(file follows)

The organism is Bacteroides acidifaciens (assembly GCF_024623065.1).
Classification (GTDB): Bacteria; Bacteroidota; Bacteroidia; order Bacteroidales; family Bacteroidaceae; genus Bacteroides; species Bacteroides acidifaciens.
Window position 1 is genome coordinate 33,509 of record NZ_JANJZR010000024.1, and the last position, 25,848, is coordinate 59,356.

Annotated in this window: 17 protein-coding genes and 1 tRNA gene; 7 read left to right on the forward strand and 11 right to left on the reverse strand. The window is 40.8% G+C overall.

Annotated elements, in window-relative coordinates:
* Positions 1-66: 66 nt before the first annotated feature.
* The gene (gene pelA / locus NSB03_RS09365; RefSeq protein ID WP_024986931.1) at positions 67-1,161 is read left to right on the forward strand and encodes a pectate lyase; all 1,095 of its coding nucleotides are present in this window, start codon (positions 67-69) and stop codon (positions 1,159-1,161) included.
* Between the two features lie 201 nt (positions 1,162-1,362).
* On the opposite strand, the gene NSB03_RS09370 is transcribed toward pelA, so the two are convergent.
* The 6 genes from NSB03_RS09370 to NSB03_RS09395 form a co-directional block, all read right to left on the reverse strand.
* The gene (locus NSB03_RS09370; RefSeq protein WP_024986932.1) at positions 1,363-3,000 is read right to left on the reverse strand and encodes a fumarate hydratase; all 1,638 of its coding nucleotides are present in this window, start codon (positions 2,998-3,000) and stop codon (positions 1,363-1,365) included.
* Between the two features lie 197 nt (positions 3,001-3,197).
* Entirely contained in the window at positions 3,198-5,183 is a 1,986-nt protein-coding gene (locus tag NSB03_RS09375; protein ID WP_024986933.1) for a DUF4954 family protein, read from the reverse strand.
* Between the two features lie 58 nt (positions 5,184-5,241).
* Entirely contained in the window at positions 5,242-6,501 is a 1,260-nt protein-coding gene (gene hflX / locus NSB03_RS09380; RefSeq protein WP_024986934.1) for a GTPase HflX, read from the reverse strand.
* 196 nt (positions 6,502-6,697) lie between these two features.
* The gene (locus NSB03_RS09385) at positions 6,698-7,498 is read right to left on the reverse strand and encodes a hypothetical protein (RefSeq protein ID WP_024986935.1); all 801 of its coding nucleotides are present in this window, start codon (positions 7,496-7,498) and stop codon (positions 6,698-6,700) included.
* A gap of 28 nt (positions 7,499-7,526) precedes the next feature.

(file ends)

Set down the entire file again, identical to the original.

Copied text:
The organism is Bacteroides acidifaciens (assembly GCF_024623065.1).
Classification (GTDB): Bacteria; Bacteroidota; Bacteroidia; order Bacteroidales; family Bacteroidaceae; genus Bacteroides; species Bacteroides acidifaciens.
Window position 1 is genome coordinate 33,509 of record NZ_JANJZR010000024.1, and the last position, 25,848, is coordinate 59,356.

Annotated in this window: 17 protein-coding genes and 1 tRNA gene; 7 read left to right on the forward strand and 11 right to left on the reverse strand. The window is 40.8% G+C overall.

Annotated elements, in window-relative coordinates:
* Positions 1-66: 66 nt before the first annotated feature.
* The gene (gene pelA / locus NSB03_RS09365; RefSeq protein ID WP_024986931.1) at positions 67-1,161 is read left to right on the forward strand and encodes a pectate lyase; all 1,095 of its coding nucleotides are present in this window, start codon (positions 67-69) and stop codon (positions 1,159-1,161) included.
* Between the two features lie 201 nt (positions 1,162-1,362).
* On the opposite strand, the gene NSB03_RS09370 is transcribed toward pelA, so the two are convergent.
* The 6 genes from NSB03_RS09370 to NSB03_RS09395 form a co-directional block, all read right to left on the reverse strand.
* The gene (locus NSB03_RS09370; RefSeq protein WP_024986932.1) at positions 1,363-3,000 is read right to left on the reverse strand and encodes a fumarate hydratase; all 1,638 of its coding nucleotides are present in this window, start codon (positions 2,998-3,000) and stop codon (positions 1,363-1,365) included.
* Between the two features lie 197 nt (positions 3,001-3,197).
* Entirely contained in the window at positions 3,198-5,183 is a 1,986-nt protein-coding gene (locus tag NSB03_RS09375; protein ID WP_024986933.1) for a DUF4954 family protein, read from the reverse strand.
* Between the two features lie 58 nt (positions 5,184-5,241).
* Entirely contained in the window at positions 5,242-6,501 is a 1,260-nt protein-coding gene (gene hflX / locus NSB03_RS09380; RefSeq protein WP_024986934.1) for a GTPase HflX, read from the reverse strand.
* 196 nt (positions 6,502-6,697) lie between these two features.
* The gene (locus NSB03_RS09385) at positions 6,698-7,498 is read right to left on the reverse strand and encodes a hypothetical protein (RefSeq protein ID WP_024986935.1); all 801 of its coding nucleotides are present in this window, start codon (positions 7,496-7,498) and stop codon (positions 6,698-6,700) included.
* A gap of 28 nt (positions 7,499-7,526) precedes the next feature.